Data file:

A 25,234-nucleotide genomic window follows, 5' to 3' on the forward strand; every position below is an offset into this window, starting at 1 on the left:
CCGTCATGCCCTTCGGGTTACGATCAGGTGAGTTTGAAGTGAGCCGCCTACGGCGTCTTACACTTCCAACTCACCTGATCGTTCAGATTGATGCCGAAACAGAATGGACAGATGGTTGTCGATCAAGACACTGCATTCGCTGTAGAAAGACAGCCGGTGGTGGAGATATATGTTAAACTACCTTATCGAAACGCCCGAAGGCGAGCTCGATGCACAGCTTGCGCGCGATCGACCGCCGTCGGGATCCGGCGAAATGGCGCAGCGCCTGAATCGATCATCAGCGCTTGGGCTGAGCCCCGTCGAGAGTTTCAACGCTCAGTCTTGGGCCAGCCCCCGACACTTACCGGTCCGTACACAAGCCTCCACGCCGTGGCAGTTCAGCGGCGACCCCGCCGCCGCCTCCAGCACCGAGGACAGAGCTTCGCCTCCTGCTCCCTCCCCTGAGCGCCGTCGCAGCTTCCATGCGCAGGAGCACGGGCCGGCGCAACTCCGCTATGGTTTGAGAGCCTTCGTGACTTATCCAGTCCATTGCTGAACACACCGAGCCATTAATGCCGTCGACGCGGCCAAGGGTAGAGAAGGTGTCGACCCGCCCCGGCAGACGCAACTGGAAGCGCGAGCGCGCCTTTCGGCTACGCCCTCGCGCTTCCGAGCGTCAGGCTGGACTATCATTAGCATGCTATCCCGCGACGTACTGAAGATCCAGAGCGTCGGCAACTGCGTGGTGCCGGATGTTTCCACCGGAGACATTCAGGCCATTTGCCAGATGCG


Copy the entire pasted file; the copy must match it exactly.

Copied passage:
A 25,234-nucleotide genomic window follows, 5' to 3' on the forward strand; every position below is an offset into this window, starting at 1 on the left:
CCGTCATGCCCTTCGGGTTACGATCAGGTGAGTTTGAAGTGAGCCGCCTACGGCGTCTTACACTTCCAACTCACCTGATCGTTCAGATTGATGCCGAAACAGAATGGACAGATGGTTGTCGATCAAGACACTGCATTCGCTGTAGAAAGACAGCCGGTGGTGGAGATATATGTTAAACTACCTTATCGAAACGCCCGAAGGCGAGCTCGATGCACAGCTTGCGCGCGATCGACCGCCGTCGGGATCCGGCGAAATGGCGCAGCGCCTGAATCGATCATCAGCGCTTGGGCTGAGCCCCGTCGAGAGTTTCAACGCTCAGTCTTGGGCCAGCCCCCGACACTTACCGGTCCGTACACAAGCCTCCACGCCGTGGCAGTTCAGCGGCGACCCCGCCGCCGCCTCCAGCACCGAGGACAGAGCTTCGCCTCCTGCTCCCTCCCCTGAGCGCCGTCGCAGCTTCCATGCGCAGGAGCACGGGCCGGCGCAACTCCGCTATGGTTTGAGAGCCTTCGTGACTTATCCAGTCCATTGCTGAACACACCGAGCCATTAATGCCGTCGACGCGGCCAAGGGTAGAGAAGGTGTCGACCCGCCCCGGCAGACGCAACTGGAAGCGCGAGCGCGCCTTTCGGCTACGCCCTCGCGCTTCCGAGCGTCAGGCTGGACTATCATTAGCATGCTATCCCGCGACGTACTGAAGATCCAGAGCGTCGGCAACTGCGTGGTGCCGGATGTTTCCACCGGAGACATTCAGGCCATTTGCCAGATGCG